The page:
A president who has undermined parliament and the Public Protector in rejecting recommendations that he pay back a portion of the money spent on Nkandla. Who has undermined, among others, the NPA, SARS and the Public Investment Corporation, who has a cavalier approach to transparency and accountability and who sees no shame is publicly stating that he “loves” the ANC more than the country.
In this we have all the makings of the hubristic wrong-footed and ill-calculated move the President made in firing Nene last week.
President Zuma could not have imagined that by default, Pravin Gordhan, a man who built SARS into the most efficient state institution and who was, during his term and Minister Of Finance, turning off the fiscal taps would now be once again in charge of the country’s coffers. It must rank as one of the most spectacular own-goals in recent political history and must surely signal the beginning of the end.
Economic markets reacted so swiftly and so negatively to Zuma’s irrational firing of Nene and the installation of the little-known David Van Rooyen that Zuma could not backtrack and appoint Nene’s deputy, Mcebisi Jonas, and had to turn to the trusty old Gordhan instead.
So here we are.
While it must be borne in mind that the Nkandla renovation splurge happened on Pravin Gordhan’s watch as Minister of Finance, it was in February 2014, ten months before he was sidelined by President Zuma, that Gordhan announced he was “on the warpath” and “fed up with bad public service and the wastage of resources”.
He had found a backbone that had gone missing (and is still missing) from many senior ANC members who seem to have drunk President Zuma’s Kool Aid.
In February 2014 Gordhan announced that the Office of the Accountant-General had been strengthened to improve service and plug massive leaks in government’s financial system. He said that 68 investigations into fraud, corruption and maladministration had resulted in 47 criminal investigations, 65 disciplinary hearings, the cancelling of payments worth R503 million, while R61?million had been surrendered back to the fiscus. Budgets for consultants, travel, accommodation and venue hire were slashed and spending reviews, conducted by Treasury and the Department of Performance Monitoring and Evaluation, were under way he boldly declared.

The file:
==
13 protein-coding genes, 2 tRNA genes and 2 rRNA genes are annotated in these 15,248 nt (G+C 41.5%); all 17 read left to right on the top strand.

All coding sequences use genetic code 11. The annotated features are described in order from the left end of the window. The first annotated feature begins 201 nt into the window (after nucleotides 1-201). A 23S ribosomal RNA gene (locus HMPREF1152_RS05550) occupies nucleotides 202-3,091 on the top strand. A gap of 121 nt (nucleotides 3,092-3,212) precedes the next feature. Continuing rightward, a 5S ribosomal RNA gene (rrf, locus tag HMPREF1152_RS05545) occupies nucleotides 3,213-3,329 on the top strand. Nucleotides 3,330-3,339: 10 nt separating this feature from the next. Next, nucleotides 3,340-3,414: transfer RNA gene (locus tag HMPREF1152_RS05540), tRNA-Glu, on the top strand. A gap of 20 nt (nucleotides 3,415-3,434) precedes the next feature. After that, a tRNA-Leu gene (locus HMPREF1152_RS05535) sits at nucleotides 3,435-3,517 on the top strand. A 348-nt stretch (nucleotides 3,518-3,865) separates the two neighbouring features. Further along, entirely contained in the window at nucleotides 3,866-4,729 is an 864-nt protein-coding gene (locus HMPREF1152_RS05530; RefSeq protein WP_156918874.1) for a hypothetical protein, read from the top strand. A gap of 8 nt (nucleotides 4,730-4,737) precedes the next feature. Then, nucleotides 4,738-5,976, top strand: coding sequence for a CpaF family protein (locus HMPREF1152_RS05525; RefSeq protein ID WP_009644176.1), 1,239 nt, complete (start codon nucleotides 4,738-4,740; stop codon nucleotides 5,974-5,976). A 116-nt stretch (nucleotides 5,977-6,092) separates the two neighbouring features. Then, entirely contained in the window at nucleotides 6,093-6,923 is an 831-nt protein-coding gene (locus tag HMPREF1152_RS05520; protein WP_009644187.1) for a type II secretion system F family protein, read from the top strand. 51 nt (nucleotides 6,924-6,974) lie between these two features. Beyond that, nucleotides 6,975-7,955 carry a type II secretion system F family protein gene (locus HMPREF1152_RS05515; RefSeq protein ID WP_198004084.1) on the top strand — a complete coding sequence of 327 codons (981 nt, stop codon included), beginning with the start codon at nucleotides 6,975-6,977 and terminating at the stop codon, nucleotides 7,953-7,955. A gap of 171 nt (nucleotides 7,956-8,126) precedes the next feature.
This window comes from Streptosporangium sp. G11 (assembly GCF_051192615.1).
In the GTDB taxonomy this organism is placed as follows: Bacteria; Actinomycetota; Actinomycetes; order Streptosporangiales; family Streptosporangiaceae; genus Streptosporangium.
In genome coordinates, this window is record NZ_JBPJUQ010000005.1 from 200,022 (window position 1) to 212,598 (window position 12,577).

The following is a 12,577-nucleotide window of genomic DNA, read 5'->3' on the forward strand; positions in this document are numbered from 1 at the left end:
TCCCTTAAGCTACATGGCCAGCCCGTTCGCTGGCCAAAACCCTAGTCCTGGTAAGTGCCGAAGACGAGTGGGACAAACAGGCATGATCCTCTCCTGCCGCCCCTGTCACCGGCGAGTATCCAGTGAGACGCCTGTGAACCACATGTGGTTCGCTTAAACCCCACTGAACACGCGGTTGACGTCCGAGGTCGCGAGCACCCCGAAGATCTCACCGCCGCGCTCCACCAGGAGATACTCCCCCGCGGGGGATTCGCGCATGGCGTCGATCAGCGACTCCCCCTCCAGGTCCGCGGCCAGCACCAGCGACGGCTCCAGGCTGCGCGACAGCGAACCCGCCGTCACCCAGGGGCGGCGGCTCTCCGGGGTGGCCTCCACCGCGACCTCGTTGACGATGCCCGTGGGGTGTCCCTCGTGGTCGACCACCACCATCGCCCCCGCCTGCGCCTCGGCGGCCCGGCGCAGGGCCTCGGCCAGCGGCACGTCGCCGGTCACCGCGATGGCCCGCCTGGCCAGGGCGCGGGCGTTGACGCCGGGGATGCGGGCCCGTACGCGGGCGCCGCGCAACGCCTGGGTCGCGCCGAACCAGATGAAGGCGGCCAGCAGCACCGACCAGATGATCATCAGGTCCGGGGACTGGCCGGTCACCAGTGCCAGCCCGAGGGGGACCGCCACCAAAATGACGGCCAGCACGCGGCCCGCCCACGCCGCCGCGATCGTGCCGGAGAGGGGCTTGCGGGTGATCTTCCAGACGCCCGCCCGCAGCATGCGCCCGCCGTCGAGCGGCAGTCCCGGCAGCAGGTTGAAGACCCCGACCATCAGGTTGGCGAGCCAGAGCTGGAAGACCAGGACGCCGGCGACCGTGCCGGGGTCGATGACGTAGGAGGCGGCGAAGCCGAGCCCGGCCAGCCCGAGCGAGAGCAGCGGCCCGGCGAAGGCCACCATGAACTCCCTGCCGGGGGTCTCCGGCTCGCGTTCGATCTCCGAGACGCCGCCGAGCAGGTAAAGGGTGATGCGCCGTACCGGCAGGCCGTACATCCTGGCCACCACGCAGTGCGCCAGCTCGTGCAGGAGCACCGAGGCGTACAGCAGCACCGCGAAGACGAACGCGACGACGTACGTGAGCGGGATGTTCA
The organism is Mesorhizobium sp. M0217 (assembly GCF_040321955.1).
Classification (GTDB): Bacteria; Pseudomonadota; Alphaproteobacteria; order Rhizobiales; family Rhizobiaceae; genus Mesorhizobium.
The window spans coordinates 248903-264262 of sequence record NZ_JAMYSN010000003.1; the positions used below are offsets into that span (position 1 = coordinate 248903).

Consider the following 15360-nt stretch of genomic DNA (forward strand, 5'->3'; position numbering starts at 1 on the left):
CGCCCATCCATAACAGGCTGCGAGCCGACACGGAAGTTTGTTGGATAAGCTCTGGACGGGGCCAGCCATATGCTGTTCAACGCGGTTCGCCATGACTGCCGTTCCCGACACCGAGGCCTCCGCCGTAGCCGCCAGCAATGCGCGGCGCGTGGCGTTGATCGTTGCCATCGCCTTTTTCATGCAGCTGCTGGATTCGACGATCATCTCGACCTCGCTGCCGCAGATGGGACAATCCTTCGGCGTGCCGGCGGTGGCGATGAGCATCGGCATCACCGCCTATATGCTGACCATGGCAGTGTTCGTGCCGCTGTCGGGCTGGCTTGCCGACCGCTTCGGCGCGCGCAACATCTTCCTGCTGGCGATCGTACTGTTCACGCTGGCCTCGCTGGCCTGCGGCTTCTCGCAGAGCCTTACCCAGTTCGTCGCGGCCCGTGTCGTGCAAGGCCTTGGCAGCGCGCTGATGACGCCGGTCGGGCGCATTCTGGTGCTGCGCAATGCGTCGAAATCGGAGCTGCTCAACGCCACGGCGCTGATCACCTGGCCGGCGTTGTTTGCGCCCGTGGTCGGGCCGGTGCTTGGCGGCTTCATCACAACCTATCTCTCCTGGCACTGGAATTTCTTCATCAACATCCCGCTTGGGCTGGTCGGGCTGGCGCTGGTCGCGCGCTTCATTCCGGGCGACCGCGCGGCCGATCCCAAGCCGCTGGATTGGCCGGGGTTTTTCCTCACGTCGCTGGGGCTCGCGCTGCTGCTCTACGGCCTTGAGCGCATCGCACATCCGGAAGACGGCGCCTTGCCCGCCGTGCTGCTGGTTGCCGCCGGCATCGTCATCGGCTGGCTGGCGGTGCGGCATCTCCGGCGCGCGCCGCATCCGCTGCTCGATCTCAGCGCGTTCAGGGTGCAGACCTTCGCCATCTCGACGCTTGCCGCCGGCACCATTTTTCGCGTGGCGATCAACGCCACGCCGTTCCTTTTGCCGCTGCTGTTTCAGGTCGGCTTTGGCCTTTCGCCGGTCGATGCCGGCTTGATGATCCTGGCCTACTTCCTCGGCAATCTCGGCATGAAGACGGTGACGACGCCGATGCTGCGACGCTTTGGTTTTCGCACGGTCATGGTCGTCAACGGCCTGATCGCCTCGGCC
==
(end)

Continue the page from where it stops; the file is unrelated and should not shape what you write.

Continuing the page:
By December Gordhan was gone, shafted and shifted to the position of Minister of Co-operative Governance and Traditional Affairs and his deputy, Nene, was sworn in. A tumultuous 2015, with Zuma facing mounting pressure during chaotic appearances in parliament and as multiple scandals (SAA) and crisis ESKOM unspooled, Zuma laughed and danced his way through it all, secure in the comfort and support friends (the Guptas specifically) and comrades in high places, including business.
Ivan Pillay’s woes began shortly after his bold announcement that he was going after tax dodgers of all shapes and sizes including British American Tobacco, whom the Economic Freedom Fighters alleges owed R1,74 billion of unpaid taxes between 2006 and 2010, a matter BAT is obviously disputing.
Being the “serious country” of Vidal’s description, the South African media – particularly amaBhungane for the Mail & Guardian – have been compulsively preoccupied with the convoluted sordid saga which involves spies, honey traps, gangsters, tobacco bosses, politicians and which can be traced all the way back to Jackie Selebi, the Scorpions and Thabo Mbeki. The Sunday Times, it appears, flew too close to the sun and its role in breaking the stories is yet to be fully investigated.
But there is one main actor in every single scene of this drama, President Jacob Zuma.
With the Zuma’s longtime Operation Vula comrade, Pravin Gordhan, once the target but now back in the hot seat by default – by Zuma’s own overplayed hand – the rules of the game are set to change as a groundswell of public sentiment points to an ANC that is seriously tarnished. In the meantime, reports that cabinet had approved the start of the massively expensive nuclear procurement programme in a meeting shortly before the president fired Nene have subsequently been denied by acting Cabinet spokesperson Phumla Williams.
Meanwhile the power struggle at SARS is not yet over but with Monyane now accountable to Gordhan the outcome might not be the one President Zuma had been hoping for. The very same goes for SAA board chairperson Dudu Myeni. DM
Photo: South Africa’s Finance Minister, Pravin Gordhan gestures during a media briefing after he was reappointed to the position on Sunday night by President Jacob Zuma in Pretoria, South Africa December 14, 2015. REUTERS/Siphiwe Sibeko